They experienced the war in Afghanistan on the ground. Here’s what they had to say.

By Kanyakrit Vongkiatkajorn, Alex Horton, Meryl Kornfield, Jenn Abelson and Ted Muldoon


News Oversight
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The Washington Post published “The Afghanistan Papers: A secret history of the war,” an exclusive investigation by reporter Craig Whitlock, on Dec. 9, 2019.  The Post also published 2,000 documents related to its findings. Washington Post and IRW intern Meryl Kornfield contributed to the project and worked on reactions to the investigation, including this article on veterans’ perspectives.

The story on the ground

For many who served in the Afghanistan war, The Afghanistan Papers were both revelation and confirmation. The documents revealed years of deception by senior U.S. officials, who assured the public that progress was being made — when it wasn’t.

The Washington Post asked veterans, government workers, military families and others to share their reactions to The Afghanistan Papers. Many shared detailed stories of their experiences. Even while some took pride in their efforts, they still described constant frustration with how the war was being conducted. Here are some of their responses, in their own words. (Quotes have been edited for length and clarity.)

“I was an embedded trainer for the Afghan army. Even then our Defense Department was more interested in the fight in Iraq than in Afghanistan. It was impossible to get pistol ammo for us or the Afghan army.”

—Greg Reedy, 53, Michigan Army National Guard infantryman, Kabul and Parwan province, 2005-2006

David Bentley.

“A lot of our mission prep was not in alignment with what the reality was on the ground. Each member of the team was provided a set of hip waders for walking through marshes. There are no marshes. We brought a chain saw for logging projects, but there were no trees to cut down.”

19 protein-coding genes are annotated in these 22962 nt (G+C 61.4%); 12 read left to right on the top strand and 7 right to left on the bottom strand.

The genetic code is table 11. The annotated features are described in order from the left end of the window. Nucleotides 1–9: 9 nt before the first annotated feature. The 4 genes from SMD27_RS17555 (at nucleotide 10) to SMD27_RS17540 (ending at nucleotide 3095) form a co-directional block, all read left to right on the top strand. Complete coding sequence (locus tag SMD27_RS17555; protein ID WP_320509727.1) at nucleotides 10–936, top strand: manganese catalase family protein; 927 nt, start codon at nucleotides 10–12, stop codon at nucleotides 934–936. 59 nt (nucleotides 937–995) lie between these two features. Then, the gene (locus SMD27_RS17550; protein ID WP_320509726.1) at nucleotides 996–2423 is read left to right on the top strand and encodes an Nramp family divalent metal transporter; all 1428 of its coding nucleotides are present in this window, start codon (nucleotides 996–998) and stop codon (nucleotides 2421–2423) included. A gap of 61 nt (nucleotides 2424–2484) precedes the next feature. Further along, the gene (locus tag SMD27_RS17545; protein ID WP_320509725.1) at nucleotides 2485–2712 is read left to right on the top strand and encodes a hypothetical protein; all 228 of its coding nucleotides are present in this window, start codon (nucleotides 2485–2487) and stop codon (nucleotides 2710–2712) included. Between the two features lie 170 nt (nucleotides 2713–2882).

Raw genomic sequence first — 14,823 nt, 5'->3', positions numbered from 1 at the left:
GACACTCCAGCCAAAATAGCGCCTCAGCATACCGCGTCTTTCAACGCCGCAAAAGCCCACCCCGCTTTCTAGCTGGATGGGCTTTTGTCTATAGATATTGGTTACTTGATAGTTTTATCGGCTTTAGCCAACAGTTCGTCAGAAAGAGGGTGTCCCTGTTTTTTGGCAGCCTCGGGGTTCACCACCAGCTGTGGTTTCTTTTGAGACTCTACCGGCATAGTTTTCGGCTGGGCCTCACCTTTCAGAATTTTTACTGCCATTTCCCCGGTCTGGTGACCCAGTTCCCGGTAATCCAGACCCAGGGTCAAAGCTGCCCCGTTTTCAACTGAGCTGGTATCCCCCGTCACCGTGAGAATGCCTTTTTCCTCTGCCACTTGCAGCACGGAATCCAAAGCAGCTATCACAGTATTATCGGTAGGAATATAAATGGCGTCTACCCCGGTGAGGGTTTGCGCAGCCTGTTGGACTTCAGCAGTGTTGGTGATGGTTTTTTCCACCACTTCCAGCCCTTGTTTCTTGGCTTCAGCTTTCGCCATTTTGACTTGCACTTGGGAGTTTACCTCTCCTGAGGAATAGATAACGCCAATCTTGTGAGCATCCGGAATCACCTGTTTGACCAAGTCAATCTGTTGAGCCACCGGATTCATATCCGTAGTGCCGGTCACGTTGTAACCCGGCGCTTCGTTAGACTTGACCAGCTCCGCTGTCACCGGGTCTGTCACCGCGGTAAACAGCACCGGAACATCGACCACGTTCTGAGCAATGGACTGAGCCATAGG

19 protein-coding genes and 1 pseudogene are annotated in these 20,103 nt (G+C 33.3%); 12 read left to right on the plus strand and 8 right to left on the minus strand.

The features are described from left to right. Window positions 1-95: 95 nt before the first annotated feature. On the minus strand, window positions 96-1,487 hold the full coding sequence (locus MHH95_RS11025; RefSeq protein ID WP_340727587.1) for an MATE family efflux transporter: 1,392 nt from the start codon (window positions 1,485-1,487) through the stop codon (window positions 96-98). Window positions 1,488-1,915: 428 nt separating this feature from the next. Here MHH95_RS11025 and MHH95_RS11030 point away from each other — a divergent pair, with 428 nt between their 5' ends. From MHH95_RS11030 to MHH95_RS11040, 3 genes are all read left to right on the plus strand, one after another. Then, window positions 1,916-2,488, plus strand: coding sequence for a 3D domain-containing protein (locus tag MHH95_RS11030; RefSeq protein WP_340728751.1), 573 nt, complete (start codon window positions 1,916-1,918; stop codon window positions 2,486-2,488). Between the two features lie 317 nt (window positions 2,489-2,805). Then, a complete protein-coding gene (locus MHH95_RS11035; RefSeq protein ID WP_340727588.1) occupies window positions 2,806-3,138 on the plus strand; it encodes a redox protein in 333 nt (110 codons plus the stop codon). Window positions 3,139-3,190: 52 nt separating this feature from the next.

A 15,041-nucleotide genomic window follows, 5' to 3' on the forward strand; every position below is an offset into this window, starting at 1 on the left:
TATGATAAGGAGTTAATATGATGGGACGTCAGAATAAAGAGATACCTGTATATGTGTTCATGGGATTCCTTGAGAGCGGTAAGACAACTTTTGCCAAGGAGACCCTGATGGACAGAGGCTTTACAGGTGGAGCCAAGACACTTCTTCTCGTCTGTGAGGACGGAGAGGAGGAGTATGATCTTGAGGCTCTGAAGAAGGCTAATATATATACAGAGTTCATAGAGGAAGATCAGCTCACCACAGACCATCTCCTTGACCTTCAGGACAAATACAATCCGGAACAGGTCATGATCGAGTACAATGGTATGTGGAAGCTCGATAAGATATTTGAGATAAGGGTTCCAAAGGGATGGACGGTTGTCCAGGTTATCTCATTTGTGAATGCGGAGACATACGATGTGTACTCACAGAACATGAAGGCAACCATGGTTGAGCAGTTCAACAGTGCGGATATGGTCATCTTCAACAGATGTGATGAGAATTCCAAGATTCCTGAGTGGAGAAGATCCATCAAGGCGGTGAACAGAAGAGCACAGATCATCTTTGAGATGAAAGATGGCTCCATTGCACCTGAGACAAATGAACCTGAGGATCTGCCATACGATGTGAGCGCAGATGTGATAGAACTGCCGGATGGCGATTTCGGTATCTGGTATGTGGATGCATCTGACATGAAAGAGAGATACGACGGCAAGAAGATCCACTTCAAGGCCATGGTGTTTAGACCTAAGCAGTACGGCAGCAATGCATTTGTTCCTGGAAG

—David Bentley, 41, Army combat medic, Konar province, 2009-2010

“They were telling us to go into the villages and ask them, where is the Taliban? And the first time we asked the question, they were like, ‘Oh yes, I’m Taliban.’ And we were like, ‘Uh, do we shoot this guy? He just admitted he’s Taliban.’ So we asked the [interpreter], and he said Taliban means student. They’re all students out here! So that was confusing.”
—Jonathan Rosario, 31, Army infantryman, Kandahar province, 2009-2010

“Our on-paper mission was one of those barely literate word jumbles that contained only vague references to what a mission might be. Our practical mission was to attack the Taliban between Highway 1 and the Arghandab River. The 101st took us about halfway to the river, we took it the rest of the way, and then the unit that replaced us gave it all back in under six months.”
—William M. Treadway, 33, Army armor officer, Kandahar province, 2011-2012

William M. Treadway

“For all of us that went over there and worked so hard, and put our families through so much, and there was never a strategy. We were just going through the motions, chasing ghosts through mountains.
— Shane Reynolds, 35, Army combat medic, Badghis province, 2010-2011

The mission unravels

“While we were there, I don’t think a single Marine I served with could have given you a working definition of counterinsurgency. I doubt they could even today. The phrase ‘hearts and minds’ was drilled into our head during training, without us ever really being taught what exactly we were supposed to be doing. The joke ‘yeah, two in the heart, one in the mind’ became a common response to that phrase.”
—John Motter, 32, Marine Corps infantryman, Helmand province, 2010

Soldier in Afghanistan
John Motter.

“We felt that there was no plan, there was no strategy and there was no will to change anything about that. All of our leaders — you saw them on television giving speeches on leadership and publishing their self-help books or their leadership books upon retirement. They had abandoned us, many of us before we even got there. The war to them, it was a box to check, it was something to do in their career. But for us, it wasn’t fake even though our time there ended up being worthless.”
—Shane Reynolds, 35, Army combat medic, Badghis province, 2010-2011

“Everything that we were told was bullshit, from the level of support we had to what we were allowed or expected to do.”
—Jay O’Brien, 41, Army infantryman, Kandahar province, 2013